1920s Radnazzo Guitar

1920s Radnazzo Guitar

All you out there of Italian descent, or Italian-American descent (I’ve got some in my family as well), know full well that the name Randazzo is a not-uncommon one, especially here in New York. There's Randazzo’s Clam Bar out in Sheepshead Bay Brooklyn, near where I grew up and a place I still frequent; it’s a name heard often in these parts. But Radnazzo? I don’t think so, has got to be a printer’s error on the label of this stunning old guitar, almost surely made right here in New York nearly a century ago. Randazzo is a town in Catania, in southern Italy, near the foot of Mt Etna, and we know how so many emigrants to America got their last names when coming through Ellis Island. ”Your name?”. “Giovanni”. “Last name?”. “I no understand”. "Where you from?”. “Randazzo“. “OK, you’re Giovanni Randazzo”. And so it went. The label inside this beautiful instrument reads Giovanni Radnazzo / MANUFACTURER OF / FINE / GUTARS AND MANDOLINS / 319 E 152nd ST. / N.Y.  That address is in what is now called the Melrose section of the Bronx; the block itself long since having been subsumed by a housing project. Made in the 12-fret neck, slotted peghead style of the time, the guitar has gorgeous Brazilian rosewood back and sides, a beautiful ultra-fine-grained spruce top, ebony fingerboard and bridge, and white celluloid binding on the body, fingerboard, and peghead. The real clue though, that it was made here in America and surely New York, are the fingerboard and peghead inlays. The fingerboard has four of the exact six-petaled “snowflakes” that are seen on Martins of the day, those inlays having been made by Handel, here in NYC. I went to Handel’s place in the early 1960s, and he gave me all his leftover inlays from pre-war Martins, and other stuff, and I can guarantee that these are his, could identify them with a blindfold on. The peghead inlay is a spray of leaves seen on several early New York-made banjos, same source; there were several people here back then supplying all the local fretted instrument makers with inlays and inlaid veneers, and Handel was a major one. This guitar has been in my personal collection for at least forty years and could use some restoration; I just never got around to it. It is simply gorgeous in a very understated way, and has a perfect varnish finish. The back seam is a little open, there are undoubtedly some loose braces, one gear is missing, perhaps a few other small areas that need a bit of attention, but all this is nothing that a professional repair/restoration person couldn’t handle. Comes with its original velvet-lined hard shell case. Offered as is at $3495 w/ohsc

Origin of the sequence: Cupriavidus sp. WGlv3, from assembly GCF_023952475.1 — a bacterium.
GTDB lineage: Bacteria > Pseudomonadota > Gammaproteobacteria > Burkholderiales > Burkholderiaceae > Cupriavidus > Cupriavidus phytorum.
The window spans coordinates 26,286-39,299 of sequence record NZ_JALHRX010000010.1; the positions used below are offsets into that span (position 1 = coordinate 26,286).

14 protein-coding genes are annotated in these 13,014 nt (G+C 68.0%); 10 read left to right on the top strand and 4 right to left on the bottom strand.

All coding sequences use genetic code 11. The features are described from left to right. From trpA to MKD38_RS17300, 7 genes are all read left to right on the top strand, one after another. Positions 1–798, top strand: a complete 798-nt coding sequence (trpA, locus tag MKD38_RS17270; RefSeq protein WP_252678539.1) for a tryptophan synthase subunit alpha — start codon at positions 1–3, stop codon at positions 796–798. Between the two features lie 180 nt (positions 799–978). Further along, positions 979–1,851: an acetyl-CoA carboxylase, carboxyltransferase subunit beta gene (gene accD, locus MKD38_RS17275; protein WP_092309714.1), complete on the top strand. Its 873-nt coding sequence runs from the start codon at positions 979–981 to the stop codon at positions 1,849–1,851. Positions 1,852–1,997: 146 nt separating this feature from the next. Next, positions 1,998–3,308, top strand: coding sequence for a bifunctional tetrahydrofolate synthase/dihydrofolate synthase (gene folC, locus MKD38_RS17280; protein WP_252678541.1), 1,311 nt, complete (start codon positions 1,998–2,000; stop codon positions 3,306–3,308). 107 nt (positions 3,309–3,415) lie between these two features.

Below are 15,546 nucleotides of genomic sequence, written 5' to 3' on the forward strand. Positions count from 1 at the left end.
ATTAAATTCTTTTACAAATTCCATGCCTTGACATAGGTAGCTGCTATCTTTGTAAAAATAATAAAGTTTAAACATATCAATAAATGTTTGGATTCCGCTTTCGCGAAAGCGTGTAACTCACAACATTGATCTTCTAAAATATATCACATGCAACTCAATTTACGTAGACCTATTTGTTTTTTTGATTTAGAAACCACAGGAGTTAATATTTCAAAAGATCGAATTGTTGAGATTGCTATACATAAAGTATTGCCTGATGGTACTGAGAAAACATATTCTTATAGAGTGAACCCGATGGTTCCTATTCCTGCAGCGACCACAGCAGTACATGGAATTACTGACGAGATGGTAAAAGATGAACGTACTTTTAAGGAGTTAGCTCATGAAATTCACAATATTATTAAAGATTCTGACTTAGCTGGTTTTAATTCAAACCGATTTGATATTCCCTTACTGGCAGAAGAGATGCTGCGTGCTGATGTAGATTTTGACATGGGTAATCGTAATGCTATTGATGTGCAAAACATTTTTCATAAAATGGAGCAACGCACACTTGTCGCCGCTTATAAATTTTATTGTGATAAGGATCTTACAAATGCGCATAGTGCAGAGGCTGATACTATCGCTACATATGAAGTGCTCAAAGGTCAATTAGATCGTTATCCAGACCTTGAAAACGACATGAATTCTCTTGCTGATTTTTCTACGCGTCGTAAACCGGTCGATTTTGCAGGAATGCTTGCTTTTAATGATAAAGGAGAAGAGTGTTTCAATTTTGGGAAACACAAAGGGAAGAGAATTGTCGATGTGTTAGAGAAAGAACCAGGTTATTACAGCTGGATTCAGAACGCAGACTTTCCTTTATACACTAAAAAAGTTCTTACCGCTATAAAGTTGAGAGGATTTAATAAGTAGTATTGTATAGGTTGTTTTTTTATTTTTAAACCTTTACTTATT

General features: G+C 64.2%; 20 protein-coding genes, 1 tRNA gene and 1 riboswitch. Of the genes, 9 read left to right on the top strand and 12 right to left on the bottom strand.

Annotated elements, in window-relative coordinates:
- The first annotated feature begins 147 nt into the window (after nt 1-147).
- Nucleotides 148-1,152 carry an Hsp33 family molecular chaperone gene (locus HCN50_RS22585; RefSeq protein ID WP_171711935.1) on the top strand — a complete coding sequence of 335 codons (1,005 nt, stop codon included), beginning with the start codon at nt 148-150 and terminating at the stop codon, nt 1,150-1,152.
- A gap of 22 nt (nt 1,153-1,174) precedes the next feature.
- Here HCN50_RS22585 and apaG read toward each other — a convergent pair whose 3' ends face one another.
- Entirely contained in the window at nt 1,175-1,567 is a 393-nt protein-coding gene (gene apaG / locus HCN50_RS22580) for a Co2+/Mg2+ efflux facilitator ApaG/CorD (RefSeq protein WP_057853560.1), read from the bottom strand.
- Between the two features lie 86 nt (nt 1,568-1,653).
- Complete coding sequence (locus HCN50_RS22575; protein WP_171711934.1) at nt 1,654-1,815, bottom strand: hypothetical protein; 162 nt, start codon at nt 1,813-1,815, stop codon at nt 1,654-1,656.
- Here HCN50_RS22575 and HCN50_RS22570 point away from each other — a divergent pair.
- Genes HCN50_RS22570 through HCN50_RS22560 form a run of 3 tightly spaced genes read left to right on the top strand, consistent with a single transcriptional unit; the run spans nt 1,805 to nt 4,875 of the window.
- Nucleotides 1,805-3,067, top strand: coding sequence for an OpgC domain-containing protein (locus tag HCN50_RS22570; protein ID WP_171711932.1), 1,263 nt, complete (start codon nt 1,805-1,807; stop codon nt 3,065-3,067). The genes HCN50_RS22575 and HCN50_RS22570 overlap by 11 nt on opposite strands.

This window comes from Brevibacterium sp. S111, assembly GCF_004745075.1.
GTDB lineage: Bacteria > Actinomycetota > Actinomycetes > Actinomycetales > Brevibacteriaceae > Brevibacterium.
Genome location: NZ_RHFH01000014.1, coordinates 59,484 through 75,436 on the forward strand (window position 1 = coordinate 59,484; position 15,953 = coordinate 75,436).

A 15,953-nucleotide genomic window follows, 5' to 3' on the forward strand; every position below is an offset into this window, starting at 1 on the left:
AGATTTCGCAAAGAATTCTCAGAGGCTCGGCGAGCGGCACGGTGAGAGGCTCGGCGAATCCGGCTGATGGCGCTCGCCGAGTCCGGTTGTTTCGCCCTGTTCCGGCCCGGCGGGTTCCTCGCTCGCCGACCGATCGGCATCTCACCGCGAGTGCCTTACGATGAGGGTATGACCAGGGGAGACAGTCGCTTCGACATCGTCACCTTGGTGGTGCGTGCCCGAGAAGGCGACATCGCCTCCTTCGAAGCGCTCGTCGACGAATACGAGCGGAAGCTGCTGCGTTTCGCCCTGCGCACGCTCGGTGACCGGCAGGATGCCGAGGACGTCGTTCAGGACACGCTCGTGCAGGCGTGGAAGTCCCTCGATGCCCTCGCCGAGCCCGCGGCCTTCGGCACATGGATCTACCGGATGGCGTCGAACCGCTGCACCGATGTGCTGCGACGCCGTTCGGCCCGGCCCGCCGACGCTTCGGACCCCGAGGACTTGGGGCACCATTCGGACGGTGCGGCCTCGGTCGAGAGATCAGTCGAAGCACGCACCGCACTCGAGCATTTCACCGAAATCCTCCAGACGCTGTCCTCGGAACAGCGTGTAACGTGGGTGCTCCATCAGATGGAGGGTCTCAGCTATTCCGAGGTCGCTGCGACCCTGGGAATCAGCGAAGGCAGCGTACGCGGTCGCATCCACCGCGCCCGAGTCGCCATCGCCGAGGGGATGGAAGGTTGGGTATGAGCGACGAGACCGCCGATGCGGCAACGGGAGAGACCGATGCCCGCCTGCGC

w/ohsc

$3495.00
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